With less than a month to go before the race, the usual pre-race paranoia is starting to settle in.
Every run is one closer to making it to the start line without an injury. Each trip down a set of stairs is one less chance to fall and twist an ankle, or bruise a hip.
Scratchy throat? Ack – it’s strep for sure! Sore foot? Must be plantar fasciitis.
Except it probably isn’t.
A few stories
A couple of years ago I thought I broke my big toe about three weeks before the 2012 Scotiabank Toronto Waterfront Marathon. I was going out for a run and at the last minute I ran upstairs to grab my hat. Except I missed the step and kicked the tread hard instead. I couldn’t walk on that foot for two days. I was already writing the email to my supporters who had donated thousands of dollars towards the Fragile X Research Foundation of Canada. But as the days went on, it started feeling better, and a week after the little mishap, I was running again.
Less than two days before my first ever half marathon, the 2008 Scotiabank Toronto Waterfront Half Marathon, I was sure that I was coming down with a bad cold. I was a mess…so mad that I was going to miss the race with the flu. I hit the pharmacy and took Cold F/X and tried every home remedy known to man. It turned out I didn’t get sick and I ran a strong first half marathon of my running career.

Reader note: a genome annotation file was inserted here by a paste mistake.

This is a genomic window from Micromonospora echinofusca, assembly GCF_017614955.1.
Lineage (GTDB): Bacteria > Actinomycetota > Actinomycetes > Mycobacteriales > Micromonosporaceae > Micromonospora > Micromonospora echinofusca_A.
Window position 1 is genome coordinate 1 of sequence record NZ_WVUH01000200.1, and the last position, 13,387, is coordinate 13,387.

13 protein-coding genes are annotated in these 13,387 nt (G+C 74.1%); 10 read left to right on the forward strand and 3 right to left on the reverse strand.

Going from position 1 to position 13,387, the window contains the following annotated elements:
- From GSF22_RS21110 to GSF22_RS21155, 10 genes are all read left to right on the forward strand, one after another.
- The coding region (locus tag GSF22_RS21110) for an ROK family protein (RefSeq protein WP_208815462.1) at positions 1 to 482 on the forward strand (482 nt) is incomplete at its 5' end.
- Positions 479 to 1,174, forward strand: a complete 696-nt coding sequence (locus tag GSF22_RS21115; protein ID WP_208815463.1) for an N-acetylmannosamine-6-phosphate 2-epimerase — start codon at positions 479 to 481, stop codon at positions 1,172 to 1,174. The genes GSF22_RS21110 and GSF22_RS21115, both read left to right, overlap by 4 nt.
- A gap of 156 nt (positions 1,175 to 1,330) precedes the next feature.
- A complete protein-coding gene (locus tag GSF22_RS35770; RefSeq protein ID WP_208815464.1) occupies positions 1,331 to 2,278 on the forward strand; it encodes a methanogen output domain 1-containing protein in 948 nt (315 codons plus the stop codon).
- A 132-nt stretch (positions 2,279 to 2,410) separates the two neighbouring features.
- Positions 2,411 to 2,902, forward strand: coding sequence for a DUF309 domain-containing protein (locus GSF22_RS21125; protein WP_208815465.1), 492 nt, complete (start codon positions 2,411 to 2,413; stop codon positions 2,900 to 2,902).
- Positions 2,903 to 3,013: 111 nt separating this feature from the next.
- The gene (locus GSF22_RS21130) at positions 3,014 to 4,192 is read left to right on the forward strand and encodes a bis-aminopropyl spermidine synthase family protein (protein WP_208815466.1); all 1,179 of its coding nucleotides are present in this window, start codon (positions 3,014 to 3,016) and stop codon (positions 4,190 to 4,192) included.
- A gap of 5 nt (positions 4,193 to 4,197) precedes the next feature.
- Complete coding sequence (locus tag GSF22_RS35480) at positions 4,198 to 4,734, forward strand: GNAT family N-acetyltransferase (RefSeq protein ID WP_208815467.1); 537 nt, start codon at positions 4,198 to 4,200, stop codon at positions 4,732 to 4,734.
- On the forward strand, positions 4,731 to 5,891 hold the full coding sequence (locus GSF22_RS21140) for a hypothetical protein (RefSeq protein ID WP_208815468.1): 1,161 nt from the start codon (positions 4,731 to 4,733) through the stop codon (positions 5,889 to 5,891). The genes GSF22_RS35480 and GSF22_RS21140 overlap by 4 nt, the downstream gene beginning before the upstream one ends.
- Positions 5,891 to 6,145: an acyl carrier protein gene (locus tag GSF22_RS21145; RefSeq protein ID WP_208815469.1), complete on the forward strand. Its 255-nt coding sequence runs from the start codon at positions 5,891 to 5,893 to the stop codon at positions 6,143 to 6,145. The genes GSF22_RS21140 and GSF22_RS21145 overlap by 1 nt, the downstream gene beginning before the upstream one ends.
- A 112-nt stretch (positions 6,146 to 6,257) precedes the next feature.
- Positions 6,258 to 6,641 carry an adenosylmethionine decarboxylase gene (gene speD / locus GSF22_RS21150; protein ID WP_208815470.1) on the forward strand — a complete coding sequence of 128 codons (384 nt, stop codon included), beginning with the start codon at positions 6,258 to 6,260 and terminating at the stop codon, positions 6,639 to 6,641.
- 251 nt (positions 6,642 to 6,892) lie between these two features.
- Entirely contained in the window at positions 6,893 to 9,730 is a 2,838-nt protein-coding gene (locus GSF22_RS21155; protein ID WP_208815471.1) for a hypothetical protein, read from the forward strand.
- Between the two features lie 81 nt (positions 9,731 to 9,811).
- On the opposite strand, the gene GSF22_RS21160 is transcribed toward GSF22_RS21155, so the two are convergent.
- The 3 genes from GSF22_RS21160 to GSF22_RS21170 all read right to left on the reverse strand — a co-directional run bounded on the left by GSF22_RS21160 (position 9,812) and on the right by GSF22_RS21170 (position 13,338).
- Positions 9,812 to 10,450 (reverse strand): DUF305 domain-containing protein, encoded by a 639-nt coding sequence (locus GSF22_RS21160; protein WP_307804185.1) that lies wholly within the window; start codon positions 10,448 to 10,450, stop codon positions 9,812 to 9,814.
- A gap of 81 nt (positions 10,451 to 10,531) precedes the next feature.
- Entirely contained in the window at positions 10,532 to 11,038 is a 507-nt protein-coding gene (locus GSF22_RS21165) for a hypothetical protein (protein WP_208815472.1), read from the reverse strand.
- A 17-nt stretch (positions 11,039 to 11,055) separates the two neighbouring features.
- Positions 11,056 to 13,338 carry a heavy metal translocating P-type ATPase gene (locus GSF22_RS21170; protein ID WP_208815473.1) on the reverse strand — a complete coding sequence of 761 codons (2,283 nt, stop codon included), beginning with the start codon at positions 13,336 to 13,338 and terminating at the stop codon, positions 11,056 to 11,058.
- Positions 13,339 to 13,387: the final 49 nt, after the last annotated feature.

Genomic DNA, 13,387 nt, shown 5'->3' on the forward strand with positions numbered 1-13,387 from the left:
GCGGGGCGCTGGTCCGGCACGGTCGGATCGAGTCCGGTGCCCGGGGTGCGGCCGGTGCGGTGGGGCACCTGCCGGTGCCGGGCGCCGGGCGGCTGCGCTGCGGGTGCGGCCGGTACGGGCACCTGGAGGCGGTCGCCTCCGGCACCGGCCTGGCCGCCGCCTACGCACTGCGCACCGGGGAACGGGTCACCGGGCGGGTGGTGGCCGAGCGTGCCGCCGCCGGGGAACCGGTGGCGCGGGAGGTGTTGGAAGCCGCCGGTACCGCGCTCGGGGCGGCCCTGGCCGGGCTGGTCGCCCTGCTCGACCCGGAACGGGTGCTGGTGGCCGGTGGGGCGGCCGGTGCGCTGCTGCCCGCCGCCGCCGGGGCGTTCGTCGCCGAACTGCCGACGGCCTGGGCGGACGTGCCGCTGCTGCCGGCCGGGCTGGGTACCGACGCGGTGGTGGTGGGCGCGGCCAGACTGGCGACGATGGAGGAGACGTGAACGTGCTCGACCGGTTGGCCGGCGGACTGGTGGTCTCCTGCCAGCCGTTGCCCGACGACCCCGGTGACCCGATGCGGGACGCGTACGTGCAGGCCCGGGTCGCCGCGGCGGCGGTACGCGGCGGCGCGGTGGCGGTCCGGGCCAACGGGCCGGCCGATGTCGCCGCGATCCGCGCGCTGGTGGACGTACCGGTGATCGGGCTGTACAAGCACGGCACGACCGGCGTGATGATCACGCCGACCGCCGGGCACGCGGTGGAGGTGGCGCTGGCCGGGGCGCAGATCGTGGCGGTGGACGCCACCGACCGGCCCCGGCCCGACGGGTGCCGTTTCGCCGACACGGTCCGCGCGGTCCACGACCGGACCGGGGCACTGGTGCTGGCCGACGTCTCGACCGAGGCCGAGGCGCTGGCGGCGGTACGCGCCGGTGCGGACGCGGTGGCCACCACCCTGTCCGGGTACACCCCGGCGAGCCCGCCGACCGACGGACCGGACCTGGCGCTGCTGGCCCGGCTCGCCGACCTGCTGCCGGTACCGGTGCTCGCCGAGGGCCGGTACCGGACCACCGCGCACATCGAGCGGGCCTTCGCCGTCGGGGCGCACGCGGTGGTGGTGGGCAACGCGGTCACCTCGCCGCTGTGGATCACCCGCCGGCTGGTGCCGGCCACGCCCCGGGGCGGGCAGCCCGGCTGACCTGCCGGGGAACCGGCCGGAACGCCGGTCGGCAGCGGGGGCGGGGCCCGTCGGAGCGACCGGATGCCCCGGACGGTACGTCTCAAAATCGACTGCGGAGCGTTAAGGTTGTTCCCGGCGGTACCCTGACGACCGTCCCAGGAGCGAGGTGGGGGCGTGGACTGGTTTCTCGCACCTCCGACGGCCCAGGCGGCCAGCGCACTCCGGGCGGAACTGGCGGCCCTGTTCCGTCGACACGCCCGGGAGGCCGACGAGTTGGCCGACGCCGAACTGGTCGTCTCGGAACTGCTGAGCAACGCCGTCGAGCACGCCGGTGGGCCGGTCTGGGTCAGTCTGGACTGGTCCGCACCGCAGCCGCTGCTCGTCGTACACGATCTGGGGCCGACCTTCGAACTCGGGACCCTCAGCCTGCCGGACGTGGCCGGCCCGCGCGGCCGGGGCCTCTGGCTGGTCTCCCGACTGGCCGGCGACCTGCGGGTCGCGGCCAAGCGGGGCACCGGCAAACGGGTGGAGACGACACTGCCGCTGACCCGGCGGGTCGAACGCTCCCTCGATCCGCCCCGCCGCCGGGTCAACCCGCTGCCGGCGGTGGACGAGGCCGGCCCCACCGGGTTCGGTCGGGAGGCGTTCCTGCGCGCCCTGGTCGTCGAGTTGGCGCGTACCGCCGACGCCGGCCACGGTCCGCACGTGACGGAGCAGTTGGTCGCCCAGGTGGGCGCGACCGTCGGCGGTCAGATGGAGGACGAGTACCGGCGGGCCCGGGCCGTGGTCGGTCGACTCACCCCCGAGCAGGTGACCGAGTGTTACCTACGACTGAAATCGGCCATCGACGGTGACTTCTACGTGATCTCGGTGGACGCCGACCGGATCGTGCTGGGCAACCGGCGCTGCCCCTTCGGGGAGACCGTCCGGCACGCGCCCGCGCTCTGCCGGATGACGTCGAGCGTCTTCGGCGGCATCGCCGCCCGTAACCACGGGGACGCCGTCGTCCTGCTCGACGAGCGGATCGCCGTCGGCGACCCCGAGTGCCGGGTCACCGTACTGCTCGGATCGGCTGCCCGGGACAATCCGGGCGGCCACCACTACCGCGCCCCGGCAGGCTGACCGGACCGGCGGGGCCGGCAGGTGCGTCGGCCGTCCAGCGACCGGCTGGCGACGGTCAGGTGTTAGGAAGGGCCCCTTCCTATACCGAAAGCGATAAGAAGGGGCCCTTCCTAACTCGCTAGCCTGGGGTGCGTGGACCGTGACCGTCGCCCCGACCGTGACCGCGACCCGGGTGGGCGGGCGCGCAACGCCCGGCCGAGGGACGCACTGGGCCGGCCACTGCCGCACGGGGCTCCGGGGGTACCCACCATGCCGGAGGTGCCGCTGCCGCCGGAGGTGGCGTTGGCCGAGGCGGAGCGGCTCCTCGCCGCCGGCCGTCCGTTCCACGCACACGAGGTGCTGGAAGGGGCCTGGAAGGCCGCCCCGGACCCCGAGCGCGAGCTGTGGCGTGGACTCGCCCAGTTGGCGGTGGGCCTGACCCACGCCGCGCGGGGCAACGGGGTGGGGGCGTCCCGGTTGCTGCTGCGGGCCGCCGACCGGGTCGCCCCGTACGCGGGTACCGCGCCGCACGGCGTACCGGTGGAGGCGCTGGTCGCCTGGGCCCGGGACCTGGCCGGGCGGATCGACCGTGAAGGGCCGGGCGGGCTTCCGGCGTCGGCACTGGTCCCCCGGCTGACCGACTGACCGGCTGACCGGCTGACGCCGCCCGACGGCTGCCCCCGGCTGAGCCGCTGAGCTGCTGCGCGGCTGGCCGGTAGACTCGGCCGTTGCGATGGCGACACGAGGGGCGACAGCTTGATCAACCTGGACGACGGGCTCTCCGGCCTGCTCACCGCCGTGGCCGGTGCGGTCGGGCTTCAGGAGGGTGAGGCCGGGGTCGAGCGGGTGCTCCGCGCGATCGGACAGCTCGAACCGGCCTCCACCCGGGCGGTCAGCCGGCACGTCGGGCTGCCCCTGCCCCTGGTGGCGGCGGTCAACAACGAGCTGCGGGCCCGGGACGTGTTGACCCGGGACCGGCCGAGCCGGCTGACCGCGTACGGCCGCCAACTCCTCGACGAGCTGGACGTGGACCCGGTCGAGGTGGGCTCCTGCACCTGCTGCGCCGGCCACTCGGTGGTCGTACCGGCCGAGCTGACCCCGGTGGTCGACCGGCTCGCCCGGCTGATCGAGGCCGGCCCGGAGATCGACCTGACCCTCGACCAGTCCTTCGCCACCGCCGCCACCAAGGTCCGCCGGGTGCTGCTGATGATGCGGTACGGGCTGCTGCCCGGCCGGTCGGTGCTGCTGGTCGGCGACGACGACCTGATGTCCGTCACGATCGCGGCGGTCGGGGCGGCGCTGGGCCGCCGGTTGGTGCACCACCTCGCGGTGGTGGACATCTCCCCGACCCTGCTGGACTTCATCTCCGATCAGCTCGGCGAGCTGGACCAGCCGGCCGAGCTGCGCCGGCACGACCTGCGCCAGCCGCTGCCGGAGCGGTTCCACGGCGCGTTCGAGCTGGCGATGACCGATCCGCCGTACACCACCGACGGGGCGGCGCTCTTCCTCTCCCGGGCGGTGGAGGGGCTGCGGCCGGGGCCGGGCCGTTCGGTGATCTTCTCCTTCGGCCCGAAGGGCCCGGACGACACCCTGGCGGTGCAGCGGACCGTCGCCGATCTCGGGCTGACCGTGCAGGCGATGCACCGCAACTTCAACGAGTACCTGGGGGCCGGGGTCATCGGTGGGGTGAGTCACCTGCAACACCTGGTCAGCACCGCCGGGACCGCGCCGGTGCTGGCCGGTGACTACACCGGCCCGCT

A week before the BMO Vancouver Marathon in 2011, I started having some weird foot pain. I kept it secret, but I was fearful that I might not finish the race if it got any worse. I was flying out to Vancouver on my own to run a marathon on my 40th birthday. I had been looking forward to that day for seven months. In the end, the foot was fine and I had a great race.
Relax. It’s normal
It’s natural to feel paranoid before your race. You’ve got a lot invested in one day and there are a whole bunch of things that have the potential to derail your plans. But you can’t let that paranoia get in the way of your training or stop you from working hard right up until the finish.
Relax. Continue your training. You’ll be fine.